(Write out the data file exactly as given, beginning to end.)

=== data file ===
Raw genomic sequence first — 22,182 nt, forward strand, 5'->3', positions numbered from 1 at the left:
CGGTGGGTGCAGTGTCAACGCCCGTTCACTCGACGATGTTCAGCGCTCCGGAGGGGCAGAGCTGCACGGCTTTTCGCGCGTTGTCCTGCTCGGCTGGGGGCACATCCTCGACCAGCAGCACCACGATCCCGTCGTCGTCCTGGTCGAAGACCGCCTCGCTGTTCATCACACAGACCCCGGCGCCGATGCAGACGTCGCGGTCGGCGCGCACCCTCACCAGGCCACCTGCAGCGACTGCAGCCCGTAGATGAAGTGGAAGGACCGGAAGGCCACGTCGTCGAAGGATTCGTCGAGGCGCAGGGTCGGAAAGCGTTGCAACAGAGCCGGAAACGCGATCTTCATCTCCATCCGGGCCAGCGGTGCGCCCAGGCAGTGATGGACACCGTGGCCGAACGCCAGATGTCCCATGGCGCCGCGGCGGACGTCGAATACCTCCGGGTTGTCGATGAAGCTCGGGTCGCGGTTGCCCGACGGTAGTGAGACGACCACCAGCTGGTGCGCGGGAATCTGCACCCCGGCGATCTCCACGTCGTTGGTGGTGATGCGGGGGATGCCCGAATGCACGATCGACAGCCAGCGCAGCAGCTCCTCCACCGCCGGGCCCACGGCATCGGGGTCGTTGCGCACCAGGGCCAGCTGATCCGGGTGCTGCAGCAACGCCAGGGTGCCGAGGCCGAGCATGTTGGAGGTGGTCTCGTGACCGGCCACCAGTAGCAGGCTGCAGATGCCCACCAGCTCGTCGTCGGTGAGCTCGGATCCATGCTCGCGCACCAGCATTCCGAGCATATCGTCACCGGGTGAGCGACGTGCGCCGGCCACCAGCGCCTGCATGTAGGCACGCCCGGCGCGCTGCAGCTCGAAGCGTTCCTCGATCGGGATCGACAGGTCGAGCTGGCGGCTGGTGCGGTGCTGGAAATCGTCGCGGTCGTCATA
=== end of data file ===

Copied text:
Raw genomic sequence first — 22,182 nt, forward strand, 5'->3', positions numbered from 1 at the left:
CGGTGGGTGCAGTGTCAACGCCCGTTCACTCGACGATGTTCAGCGCTCCGGAGGGGCAGAGCTGCACGGCTTTTCGCGCGTTGTCCTGCTCGGCTGGGGGCACATCCTCGACCAGCAGCACCACGATCCCGTCGTCGTCCTGGTCGAAGACCGCCTCGCTGTTCATCACACAGACCCCGGCGCCGATGCAGACGTCGCGGTCGGCGCGCACCCTCACCAGGCCACCTGCAGCGACTGCAGCCCGTAGATGAAGTGGAAGGACCGGAAGGCCACGTCGTCGAAGGATTCGTCGAGGCGCAGGGTCGGAAAGCGTTGCAACAGAGCCGGAAACGCGATCTTCATCTCCATCCGGGCCAGCGGTGCGCCCAGGCAGTGATGGACACCGTGGCCGAACGCCAGATGTCCCATGGCGCCGCGGCGGACGTCGAATACCTCCGGGTTGTCGATGAAGCTCGGGTCGCGGTTGCCCGACGGTAGTGAGACGACCACCAGCTGGTGCGCGGGAATCTGCACCCCGGCGATCTCCACGTCGTTGGTGGTGATGCGGGGGATGCCCGAATGCACGATCGACAGCCAGCGCAGCAGCTCCTCCACCGCCGGGCCCACGGCATCGGGGTCGTTGCGCACCAGGGCCAGCTGATCCGGGTGCTGCAGCAACGCCAGGGTGCCGAGGCCGAGCATGTTGGAGGTGGTCTCGTGACCGGCCACCAGTAGCAGGCTGCAGATGCCCACCAGCTCGTCGTCGGTGAGCTCGGATCCATGCTCGCGCACCAGCATTCCGAGCATATCGTCACCGGGTGAGCGACGTGCGCCGGCCACCAGCGCCTGCATGTAGGCACGCCCGGCGCGCTGCAGCTCGAAGCGTTCCTCGATCGGGATCGACAGGTCGAGCTGGCGGCTGGTGCGGTGCTGGAAATCGTCGCGGTCGTCATA